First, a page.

Out With The Old, In With The New

Originally published: 01.01.12 by Terry Tanker


 

 

What did you accomplish in 2011? Did your business do better than in 2010? Probably not.

Don’t feel too badly. Considering the depth of the downturn of 2008-2009, many businesses — large and small — maintained a cautious outlook last year and concentrated on refilling depleted capital accounts, paying down debt, and waiting for Congress to stop its juvenile bickering and do its job. Not everyone played it safe, though. We saw an uptick in acquisitions in our industry for those lucky enough to take advantage of such opportunities, and some contractors even added new services such as energy-performance management and zoning. Several told us they were having their best year ever.

As we start the new year, let me issue a challenge to those of you who have been clinging to caution — let go and be bold. The time has come for you to plan your next move.

Do some research and purposeful thinking to identify at least three ways to grow your business in 2012 and then formulate a plan to attack the one that is most likely to be successful based upon your investment potential and customer trends. Don’t be afraid of making mistakes. They are opportunities to learn and refine, and if you let fear stop you from trying new things, your business will stagnate. If one strategy isn’t working, try another.

It’s easy to list reasons why now is not the time to invest in training, equipment, certification, hiring, fa- cilities, fleets, hardware and software, and the many other assets that improve efficiency and make room for growth. It’s true that the housing market has not recovered to previous peaks and that consumers are not as freewheeling with their cash as they used to be. But if you focus on these, you are bowing to things that are not within your control, and so nothing will change. If you focus on what you can control — your products, services, and performance — things will change, and for the better.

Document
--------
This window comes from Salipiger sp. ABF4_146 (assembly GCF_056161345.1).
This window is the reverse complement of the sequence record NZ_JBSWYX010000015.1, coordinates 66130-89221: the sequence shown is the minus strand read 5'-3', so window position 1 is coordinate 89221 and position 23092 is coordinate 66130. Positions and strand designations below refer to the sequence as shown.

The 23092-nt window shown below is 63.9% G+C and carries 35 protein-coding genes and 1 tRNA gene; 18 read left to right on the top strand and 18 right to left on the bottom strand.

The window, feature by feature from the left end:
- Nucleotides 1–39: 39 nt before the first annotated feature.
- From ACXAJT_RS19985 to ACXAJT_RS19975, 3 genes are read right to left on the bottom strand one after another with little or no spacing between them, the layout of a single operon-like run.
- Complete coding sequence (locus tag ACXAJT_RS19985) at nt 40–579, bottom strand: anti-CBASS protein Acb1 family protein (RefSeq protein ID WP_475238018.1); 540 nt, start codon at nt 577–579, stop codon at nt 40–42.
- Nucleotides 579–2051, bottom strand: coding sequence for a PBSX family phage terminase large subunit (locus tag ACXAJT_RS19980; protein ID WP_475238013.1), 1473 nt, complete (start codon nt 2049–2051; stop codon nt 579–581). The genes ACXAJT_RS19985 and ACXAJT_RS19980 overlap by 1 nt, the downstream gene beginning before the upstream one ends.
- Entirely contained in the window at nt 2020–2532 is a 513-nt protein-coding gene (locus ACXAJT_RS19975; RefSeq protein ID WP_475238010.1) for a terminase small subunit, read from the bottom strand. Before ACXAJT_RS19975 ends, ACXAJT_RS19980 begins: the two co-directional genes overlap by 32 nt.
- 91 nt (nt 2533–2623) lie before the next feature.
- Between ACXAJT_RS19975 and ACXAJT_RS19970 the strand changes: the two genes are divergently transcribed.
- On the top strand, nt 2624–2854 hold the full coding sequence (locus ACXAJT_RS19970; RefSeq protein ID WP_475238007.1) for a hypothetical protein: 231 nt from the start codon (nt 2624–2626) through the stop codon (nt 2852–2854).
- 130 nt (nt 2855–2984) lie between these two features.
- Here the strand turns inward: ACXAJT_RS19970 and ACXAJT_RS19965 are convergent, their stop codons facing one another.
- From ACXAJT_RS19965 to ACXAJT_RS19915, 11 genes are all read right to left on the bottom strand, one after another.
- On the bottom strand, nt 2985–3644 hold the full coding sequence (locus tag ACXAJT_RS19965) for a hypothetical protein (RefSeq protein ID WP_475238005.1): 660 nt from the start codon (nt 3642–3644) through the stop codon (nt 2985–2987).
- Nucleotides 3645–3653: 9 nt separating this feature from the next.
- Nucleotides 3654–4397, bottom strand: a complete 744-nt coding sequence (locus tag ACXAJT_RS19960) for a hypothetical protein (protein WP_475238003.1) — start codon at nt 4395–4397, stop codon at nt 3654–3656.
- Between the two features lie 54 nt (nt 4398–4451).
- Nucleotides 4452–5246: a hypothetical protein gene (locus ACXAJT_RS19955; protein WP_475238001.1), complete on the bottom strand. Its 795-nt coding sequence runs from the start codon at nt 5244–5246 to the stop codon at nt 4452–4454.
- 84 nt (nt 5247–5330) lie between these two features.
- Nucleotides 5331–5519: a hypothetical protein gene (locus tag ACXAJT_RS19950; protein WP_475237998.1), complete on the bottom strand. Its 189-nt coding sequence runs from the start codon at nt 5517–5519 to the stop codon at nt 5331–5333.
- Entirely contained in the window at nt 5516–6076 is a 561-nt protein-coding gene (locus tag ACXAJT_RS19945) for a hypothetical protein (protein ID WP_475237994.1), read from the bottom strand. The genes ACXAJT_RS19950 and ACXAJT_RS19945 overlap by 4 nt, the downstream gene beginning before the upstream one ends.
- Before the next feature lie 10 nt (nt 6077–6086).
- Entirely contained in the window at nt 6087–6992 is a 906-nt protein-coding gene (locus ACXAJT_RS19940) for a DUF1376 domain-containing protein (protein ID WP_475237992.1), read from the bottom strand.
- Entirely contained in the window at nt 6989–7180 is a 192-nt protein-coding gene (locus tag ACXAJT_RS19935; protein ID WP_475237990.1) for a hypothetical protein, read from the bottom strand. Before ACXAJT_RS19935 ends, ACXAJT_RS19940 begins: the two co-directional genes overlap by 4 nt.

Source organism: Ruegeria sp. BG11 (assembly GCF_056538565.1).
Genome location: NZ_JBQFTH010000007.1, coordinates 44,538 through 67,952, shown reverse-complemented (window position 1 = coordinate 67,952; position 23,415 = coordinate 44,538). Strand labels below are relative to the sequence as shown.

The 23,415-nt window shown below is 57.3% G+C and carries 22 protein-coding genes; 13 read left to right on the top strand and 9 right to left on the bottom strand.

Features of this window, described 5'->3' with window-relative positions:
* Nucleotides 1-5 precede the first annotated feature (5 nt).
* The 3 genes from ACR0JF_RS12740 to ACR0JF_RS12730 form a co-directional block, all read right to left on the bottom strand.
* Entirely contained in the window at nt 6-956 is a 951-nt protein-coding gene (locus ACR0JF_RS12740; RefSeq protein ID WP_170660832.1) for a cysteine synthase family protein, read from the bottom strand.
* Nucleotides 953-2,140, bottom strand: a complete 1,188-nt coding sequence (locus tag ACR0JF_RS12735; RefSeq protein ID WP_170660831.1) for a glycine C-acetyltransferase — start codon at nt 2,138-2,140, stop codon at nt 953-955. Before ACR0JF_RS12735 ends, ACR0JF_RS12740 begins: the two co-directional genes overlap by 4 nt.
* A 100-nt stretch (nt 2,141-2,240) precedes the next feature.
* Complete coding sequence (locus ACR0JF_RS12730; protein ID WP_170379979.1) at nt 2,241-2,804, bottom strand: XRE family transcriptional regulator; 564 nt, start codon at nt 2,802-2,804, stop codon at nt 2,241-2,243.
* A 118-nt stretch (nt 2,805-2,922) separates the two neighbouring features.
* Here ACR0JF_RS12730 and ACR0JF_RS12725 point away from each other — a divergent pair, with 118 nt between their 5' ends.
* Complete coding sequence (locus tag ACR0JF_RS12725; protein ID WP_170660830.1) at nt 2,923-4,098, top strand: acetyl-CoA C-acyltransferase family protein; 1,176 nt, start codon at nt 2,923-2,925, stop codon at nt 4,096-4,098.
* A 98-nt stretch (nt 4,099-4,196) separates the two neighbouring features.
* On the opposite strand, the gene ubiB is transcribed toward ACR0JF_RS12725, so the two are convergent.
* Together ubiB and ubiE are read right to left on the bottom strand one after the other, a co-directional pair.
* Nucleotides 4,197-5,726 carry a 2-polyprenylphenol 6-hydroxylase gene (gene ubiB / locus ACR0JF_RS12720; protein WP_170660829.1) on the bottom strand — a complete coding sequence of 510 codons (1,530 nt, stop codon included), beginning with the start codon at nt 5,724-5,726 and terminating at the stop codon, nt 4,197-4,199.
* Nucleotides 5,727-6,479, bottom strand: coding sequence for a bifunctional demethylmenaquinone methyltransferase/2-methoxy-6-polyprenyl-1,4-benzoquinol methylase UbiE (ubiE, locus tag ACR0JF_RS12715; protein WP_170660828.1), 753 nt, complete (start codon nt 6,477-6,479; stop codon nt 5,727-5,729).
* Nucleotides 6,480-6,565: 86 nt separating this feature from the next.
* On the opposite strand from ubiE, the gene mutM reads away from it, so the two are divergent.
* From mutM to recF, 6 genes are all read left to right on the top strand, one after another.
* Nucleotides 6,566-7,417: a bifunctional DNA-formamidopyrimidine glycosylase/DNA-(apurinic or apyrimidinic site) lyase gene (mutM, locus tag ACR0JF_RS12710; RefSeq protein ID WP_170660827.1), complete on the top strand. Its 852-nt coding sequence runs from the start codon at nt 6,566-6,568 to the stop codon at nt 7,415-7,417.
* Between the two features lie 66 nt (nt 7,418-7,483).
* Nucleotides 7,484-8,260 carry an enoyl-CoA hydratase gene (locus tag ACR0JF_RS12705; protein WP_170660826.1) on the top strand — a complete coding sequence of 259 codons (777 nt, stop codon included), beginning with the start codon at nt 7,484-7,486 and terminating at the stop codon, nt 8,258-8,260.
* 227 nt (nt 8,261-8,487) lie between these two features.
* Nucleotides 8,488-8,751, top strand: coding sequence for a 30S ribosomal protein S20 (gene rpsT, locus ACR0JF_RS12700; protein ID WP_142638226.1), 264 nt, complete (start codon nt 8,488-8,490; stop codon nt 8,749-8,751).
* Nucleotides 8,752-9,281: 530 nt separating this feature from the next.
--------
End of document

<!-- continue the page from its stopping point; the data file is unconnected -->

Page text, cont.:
During the downturn, our financial columnist Ruth King wrote about contractors that were finding ways to keep cash coming in. These included such tried-and-true tactics as an owner personally calling customers he hasn’t spoken to in a year and/or offering a free service and filter change.

Now that many signs point to an economy that is recovering, there are even more ways to be proactive. Have you considered adding building performance contracting to your services? Or zoning? Both play directly into evidence that building owners and homeowners will invest in upgrades that reduce energy costs over the long term. (See our cover story on building performance contracting for more on this.) If you know how to uncover these opportunities and clearly present solutions, closing percentages increase dramatically. But like all good sales solutions, it takes practice, persistence, and prospecting.

What about local trends? Here in Ohio, we have four new casinos opening this year, there’s a natural- gas drilling boom building in the southern part of the state, and two companies in the medical-technology industry just announced they are moving hundreds of high-paying jobs from other states to our northern cities. When I see news like this, I see op- portunities for new construction and upgrades from residential and commercial customers aplenty! New residents are moving in, expanding businesses need more room, and everyone has more money to invest in their homes and buildings. I am hoping that local HVACR contractors are planning heightened marketing in response to these developments. Where are the new opportunities in your local market?

If you are looking for places to start, try city news- papers and local chambers of commerce. They love to boast about new businesses they have attracted to the area. Your employees are a great resource, too. They interact with your customers every day and live next door to them. They can be a wealth of ideas, as can colleagues in non-competing businesses. Sometimes what’s happening in their industries can reveal opportunities for your business.

Finally, if you aren’t as optimistic and still feel the bite of a slow economy in your market, follow the advice of Ruth King — commit to making a certain number of old-fashioned customer calls each day, stick to it, and track your results. (Remember the old adage, “Nothing happens until someone sells something.”)

Opportunities are there. They aren’t always easy to see, and they often require an investment of time and money. But one thing is certain — if you don’t plan to have a better 2012 than 2011, you won’t.


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